1. Beyond Avalon by Dan Henry, Dave Speier, William Miller, Steve Miller, Lee Grove, Dana Selles, Mark Zambon, Penny Nagel, Chris Gibson, Jon Rodley, Jonathan Hands, Nick Jeffery, Terry Hirt (U.S.A.)
2. Curaçao Channel Crossing by Niko Kluyver, André Nottelman, Erwin Ruijsink (Curaçao)
3. Cyprus Israel Swim by Udi Erell, Doron Amosi, Ben Enosh, Ori Sela, Oded Rahav, Luc Chetboun (Israel)
4. Diomede Islands Swim by Alexandr Brylin and Grigori Prokopchuk (Russia)
5. English Channel Crossing by Cyril Baldock (Australia)
6. Great Lake Adventure by Vicki Keith, Abi Tripp, Nick Streicher, Michelle Sempowski, Natasha Dobson, Harley Bolton, Natalie Lambert, Jenna Lambert (Canada)
7. International Winter Swimming Festival Argentina by Matías Ola (Argentina)
8. Lake Ontario Crossing by Trinity Arsenault (Canada)
9. Madagascar Swim by Thane Guy Williams and Jonno Proudfoot (South Africa)
10. Manhattan Island Marathon Swim by Kristian Rutford (U.S.A.)
11. Mallorca 360° Circumnavigation Swim by Richard Krugel (South Africa)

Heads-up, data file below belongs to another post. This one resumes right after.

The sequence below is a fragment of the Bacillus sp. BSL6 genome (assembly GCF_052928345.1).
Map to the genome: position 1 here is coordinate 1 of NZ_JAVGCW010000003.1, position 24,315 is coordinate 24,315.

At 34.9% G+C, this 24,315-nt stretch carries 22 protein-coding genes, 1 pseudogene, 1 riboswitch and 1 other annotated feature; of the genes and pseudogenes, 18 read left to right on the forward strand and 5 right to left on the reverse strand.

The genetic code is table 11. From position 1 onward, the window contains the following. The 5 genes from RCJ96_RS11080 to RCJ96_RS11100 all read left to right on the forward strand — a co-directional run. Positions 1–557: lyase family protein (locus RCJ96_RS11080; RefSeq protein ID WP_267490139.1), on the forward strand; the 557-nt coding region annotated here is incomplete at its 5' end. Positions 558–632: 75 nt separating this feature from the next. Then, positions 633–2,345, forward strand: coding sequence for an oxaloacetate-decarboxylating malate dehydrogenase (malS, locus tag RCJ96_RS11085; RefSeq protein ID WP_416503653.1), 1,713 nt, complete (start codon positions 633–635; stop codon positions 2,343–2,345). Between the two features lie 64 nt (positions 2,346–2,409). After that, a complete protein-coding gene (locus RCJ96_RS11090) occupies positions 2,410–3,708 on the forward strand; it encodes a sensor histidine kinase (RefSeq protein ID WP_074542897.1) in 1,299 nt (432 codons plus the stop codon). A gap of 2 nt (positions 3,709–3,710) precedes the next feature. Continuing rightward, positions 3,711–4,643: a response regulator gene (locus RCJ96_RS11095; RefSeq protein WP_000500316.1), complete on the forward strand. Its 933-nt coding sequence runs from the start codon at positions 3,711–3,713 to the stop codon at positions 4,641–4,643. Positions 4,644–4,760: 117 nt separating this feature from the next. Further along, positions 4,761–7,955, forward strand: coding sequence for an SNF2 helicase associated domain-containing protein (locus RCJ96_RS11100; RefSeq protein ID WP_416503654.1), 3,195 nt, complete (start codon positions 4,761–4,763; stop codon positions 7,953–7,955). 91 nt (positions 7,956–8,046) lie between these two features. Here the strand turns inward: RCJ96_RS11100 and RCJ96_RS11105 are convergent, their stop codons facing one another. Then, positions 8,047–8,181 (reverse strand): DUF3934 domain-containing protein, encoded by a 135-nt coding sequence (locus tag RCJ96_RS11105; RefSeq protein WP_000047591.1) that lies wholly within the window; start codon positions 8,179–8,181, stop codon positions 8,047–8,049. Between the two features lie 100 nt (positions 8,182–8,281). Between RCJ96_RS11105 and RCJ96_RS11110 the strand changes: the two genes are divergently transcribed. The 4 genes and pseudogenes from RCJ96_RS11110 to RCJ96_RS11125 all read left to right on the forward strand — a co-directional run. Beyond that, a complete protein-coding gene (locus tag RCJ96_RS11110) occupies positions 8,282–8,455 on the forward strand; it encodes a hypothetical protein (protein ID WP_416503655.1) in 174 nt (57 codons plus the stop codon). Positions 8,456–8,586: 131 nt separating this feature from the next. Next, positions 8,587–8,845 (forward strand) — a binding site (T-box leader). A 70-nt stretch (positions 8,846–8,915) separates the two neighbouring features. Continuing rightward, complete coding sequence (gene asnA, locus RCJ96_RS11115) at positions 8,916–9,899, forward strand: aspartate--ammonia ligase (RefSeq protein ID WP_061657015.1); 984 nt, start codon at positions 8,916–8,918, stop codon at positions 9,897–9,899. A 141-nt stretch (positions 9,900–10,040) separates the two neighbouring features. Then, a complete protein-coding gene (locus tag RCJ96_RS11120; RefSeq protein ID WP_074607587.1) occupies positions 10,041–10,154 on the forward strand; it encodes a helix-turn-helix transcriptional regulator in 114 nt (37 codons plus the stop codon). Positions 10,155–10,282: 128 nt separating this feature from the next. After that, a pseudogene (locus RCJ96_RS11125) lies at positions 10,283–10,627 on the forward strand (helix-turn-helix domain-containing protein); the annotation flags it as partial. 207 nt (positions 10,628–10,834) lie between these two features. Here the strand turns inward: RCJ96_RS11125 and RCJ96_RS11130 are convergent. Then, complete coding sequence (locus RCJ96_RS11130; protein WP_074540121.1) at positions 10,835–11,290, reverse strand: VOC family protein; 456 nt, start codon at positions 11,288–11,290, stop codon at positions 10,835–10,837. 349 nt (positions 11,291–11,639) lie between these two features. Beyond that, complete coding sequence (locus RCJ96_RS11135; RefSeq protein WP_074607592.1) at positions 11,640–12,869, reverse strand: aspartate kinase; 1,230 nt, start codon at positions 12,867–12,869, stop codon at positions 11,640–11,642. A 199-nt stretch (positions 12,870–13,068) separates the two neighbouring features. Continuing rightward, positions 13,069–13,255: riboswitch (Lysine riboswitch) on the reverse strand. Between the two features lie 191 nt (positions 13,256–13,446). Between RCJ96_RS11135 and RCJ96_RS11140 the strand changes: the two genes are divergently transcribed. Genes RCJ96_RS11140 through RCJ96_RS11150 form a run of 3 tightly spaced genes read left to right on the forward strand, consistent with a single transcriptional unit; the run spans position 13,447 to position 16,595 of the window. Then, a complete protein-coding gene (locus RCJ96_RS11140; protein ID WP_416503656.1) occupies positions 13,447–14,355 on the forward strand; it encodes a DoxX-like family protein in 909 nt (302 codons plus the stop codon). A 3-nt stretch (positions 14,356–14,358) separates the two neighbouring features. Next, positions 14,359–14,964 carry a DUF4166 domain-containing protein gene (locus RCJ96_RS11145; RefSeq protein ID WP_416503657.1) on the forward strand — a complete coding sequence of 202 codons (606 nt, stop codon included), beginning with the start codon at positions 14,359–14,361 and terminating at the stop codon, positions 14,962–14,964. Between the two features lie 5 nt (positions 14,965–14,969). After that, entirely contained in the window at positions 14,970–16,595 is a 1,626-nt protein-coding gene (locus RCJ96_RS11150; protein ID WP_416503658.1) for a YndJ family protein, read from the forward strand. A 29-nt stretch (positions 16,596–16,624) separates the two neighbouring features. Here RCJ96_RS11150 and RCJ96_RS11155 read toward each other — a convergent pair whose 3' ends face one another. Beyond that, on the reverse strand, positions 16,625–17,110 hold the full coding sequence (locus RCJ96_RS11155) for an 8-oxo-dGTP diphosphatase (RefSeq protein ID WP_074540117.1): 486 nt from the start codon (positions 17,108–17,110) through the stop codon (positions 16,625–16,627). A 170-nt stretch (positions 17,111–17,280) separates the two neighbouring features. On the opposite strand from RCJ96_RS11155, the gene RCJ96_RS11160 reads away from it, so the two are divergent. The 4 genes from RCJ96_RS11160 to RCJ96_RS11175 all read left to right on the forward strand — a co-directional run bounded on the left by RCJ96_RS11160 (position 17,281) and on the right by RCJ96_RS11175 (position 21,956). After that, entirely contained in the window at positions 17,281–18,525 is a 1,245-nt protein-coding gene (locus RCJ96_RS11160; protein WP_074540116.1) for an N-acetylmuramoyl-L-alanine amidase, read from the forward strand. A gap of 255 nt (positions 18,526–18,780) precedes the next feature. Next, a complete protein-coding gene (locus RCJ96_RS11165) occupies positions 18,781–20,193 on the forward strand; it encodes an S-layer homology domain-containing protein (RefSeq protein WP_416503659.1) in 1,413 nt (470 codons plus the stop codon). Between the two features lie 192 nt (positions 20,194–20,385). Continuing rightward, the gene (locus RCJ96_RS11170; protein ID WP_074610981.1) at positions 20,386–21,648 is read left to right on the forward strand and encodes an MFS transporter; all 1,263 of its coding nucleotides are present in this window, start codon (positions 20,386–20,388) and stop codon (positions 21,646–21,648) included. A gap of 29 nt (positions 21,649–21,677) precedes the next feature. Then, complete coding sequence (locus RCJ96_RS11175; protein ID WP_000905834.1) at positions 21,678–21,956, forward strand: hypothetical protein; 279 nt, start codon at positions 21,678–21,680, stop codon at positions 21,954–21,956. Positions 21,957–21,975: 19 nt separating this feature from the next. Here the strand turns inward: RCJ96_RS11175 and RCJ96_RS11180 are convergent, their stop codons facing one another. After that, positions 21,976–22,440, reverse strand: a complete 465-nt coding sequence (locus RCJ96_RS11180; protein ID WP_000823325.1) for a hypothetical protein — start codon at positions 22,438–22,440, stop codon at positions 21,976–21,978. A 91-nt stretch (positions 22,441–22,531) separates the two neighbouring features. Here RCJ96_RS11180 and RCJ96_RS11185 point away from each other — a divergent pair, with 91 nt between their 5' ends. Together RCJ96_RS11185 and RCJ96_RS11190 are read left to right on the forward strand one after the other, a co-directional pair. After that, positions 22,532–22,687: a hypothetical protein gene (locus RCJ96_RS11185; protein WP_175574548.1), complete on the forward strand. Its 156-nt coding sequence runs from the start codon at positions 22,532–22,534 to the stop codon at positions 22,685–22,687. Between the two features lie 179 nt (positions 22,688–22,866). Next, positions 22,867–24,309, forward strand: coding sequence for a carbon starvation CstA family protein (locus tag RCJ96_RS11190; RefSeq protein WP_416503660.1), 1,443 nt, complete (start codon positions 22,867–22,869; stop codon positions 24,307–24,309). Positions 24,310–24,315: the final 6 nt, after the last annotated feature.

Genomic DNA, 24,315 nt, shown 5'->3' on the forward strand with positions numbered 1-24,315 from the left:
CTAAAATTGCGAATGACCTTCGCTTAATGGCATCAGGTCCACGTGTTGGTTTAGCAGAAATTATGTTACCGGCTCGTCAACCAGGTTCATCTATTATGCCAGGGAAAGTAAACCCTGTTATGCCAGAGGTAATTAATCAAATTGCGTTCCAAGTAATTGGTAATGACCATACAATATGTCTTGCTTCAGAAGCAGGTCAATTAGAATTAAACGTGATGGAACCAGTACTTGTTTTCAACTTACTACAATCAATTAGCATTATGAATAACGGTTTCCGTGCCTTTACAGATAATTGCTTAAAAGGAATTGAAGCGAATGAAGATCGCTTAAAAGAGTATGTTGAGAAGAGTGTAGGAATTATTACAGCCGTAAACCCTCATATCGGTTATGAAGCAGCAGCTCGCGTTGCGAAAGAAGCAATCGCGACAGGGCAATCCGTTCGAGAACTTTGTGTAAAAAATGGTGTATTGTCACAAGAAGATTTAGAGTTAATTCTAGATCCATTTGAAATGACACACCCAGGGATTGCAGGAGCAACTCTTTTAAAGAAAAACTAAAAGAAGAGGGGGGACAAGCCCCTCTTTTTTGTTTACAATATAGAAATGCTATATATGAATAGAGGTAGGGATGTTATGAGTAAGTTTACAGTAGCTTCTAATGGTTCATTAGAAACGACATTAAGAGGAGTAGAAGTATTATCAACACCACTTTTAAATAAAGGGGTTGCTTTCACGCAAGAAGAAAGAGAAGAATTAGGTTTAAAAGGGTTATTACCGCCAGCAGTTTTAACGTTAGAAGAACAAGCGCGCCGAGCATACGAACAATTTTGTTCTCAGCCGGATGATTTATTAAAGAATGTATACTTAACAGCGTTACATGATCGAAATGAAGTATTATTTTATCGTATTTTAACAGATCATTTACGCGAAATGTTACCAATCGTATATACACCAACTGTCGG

12. Monterey Bay Crossing by Patti Bauernfeind (U.S.A.)
13. Prison Island Swims by Jacques Tuset (France)
14. Triple Crown of Open Water Swimming by Charlotte Samuels (U.S.A.)
15. U.S. Lifeguarding Champions by Monmouth County Lifeguards (U.S.A.)
The previous World Open Water Swimming Performance of the Year recipients:
* 2009 World Open Water Swimming Performance of the Year: Andrew Smilley of the Cayman Islands
* 2010 World Open Water Swimming Performance of the Year: Ventura Deep Six of the USA
* 2011 World Open Water Swimming Performance of the Year: Nejib Belhedi of Tunisia
* 2012 World Open Water Swimming Performance of the Year: Juan Ignacio Martínez Fernández-Villamil of Spain
* 2013 World Open Water Swimming Performance of the Year: Bering Strait Swim
Footnote: The 2014 WOWSA Award winners are as follows:
* 2014 World Open Water Swimming Woman of the Year: Dr. Nataliya Fatyanova (Russia)
* 2014 World Open Water Swimming Man of the Year: Henri Kaarma (Estonia)
* 2014 World Open Water Swimming Performance of the Year: Diomede Islands Swim by Alexandr Brylin and Grigori Prokopchuk (Russia)
* 2014 World Open Water Swimming Offering of the Year: Step Out Of The Ordinary Blue Letter Campaign by Pádraig Mallon and Camlough Lake Water Festival (Ireland)
Copyright © 2014 by World Open Water Swimming Association